The Investigatory Powers Act 2016 (the “Act“) received Royal Assent on 29 November 2016. Dubbed the “Snoopers’ Charter” it has been heavily criticised by various commentators, including the advocacy group Liberty.

The main source of criticism has been around the requirements for bulk retention of data (such as communications data and internet connection records) and the increased ability of public authorities to access such data. Communications data is the ‘who’, ‘where’, ‘when’, ‘how’ and ‘with whom’ of a communication, but not the content, whilst internet connection records are records of the services that have been accessed by any device.

The legality of parts of the legislation were called into question by the subsequent European Court of Justice decision at the end of last year (the DRIPA case), which held that the general and indiscriminate retention of traffic and location data under the Data Retention and Investigatory Powers Act (“DRIPA“) was incompatible with the e-Privacy Directive taking into account the Charter of Fundamental Rights of the European Union – unless restricted to the purpose of preventing and detecting serious crime.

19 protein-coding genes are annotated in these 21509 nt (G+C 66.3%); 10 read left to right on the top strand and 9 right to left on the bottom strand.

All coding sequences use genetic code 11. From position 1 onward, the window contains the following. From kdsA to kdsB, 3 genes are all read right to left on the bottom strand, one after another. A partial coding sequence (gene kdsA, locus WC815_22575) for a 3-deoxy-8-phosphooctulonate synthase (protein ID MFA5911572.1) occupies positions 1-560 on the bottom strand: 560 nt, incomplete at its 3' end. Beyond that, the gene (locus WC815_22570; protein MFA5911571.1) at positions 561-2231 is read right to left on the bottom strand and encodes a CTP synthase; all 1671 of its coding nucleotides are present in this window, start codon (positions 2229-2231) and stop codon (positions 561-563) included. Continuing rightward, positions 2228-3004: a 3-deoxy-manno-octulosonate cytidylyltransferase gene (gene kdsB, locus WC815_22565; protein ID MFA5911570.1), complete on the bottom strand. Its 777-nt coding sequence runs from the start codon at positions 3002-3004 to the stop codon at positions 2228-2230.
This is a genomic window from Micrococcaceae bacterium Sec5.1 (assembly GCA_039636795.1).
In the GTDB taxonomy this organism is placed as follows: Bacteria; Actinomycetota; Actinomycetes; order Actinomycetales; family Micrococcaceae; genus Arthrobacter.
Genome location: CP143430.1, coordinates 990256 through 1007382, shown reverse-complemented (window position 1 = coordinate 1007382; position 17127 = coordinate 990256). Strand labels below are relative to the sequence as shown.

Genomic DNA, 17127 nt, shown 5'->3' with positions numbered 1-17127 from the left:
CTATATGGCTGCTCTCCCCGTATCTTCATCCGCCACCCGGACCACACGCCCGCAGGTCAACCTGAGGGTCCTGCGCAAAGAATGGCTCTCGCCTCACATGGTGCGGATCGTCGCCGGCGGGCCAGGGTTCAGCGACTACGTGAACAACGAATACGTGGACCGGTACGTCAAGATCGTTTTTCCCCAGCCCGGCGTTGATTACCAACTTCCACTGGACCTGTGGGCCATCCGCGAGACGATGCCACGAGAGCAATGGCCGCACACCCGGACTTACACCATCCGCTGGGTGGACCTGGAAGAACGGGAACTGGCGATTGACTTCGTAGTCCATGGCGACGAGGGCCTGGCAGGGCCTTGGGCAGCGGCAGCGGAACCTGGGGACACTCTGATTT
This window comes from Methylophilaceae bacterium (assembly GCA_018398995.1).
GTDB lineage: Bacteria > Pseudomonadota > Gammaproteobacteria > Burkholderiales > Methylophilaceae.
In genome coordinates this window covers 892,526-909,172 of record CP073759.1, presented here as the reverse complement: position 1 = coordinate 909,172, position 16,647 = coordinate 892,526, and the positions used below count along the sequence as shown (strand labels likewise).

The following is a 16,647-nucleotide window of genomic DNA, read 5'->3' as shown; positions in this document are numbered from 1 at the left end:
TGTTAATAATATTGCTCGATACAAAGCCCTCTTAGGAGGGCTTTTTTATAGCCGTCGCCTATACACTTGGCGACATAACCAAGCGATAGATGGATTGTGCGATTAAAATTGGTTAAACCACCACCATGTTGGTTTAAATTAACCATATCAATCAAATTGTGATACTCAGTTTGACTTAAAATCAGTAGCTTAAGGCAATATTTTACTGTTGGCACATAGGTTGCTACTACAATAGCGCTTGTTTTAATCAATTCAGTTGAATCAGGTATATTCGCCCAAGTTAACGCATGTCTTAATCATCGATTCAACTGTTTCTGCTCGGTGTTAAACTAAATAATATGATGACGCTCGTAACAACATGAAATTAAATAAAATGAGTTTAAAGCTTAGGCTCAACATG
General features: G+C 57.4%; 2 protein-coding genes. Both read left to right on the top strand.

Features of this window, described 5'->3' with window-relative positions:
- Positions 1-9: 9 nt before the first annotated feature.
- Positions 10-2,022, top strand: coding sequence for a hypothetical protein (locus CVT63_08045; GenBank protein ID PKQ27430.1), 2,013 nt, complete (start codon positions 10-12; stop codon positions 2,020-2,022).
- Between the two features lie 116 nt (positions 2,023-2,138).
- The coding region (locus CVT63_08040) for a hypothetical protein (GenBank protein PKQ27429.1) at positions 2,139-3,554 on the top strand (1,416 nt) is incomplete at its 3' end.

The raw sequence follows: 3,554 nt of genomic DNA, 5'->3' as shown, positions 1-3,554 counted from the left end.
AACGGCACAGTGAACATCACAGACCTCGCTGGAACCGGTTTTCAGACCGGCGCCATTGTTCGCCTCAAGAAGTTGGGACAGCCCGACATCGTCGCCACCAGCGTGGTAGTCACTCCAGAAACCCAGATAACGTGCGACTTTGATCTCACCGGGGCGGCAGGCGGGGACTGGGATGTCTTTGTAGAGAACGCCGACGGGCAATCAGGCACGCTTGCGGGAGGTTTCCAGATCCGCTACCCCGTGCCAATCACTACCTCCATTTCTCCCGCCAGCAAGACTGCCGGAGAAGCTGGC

More recently the High Court has granted Liberty leave to challenge those aspects of the legislation which provide for the retention of communications data and internet connection records. In addition to the implications for an individual’s right to privacy, Liberty has argued that the Act places onerous duties on telecoms companies and internet service providers who have to undertake the capture and retention of the data. Now that permission has been granted for judicial review, Liberty’s application for a costs capping order will also be considered. If granted, the case will be listed for a full hearing.

For further information regarding Liberty’s challenge click here.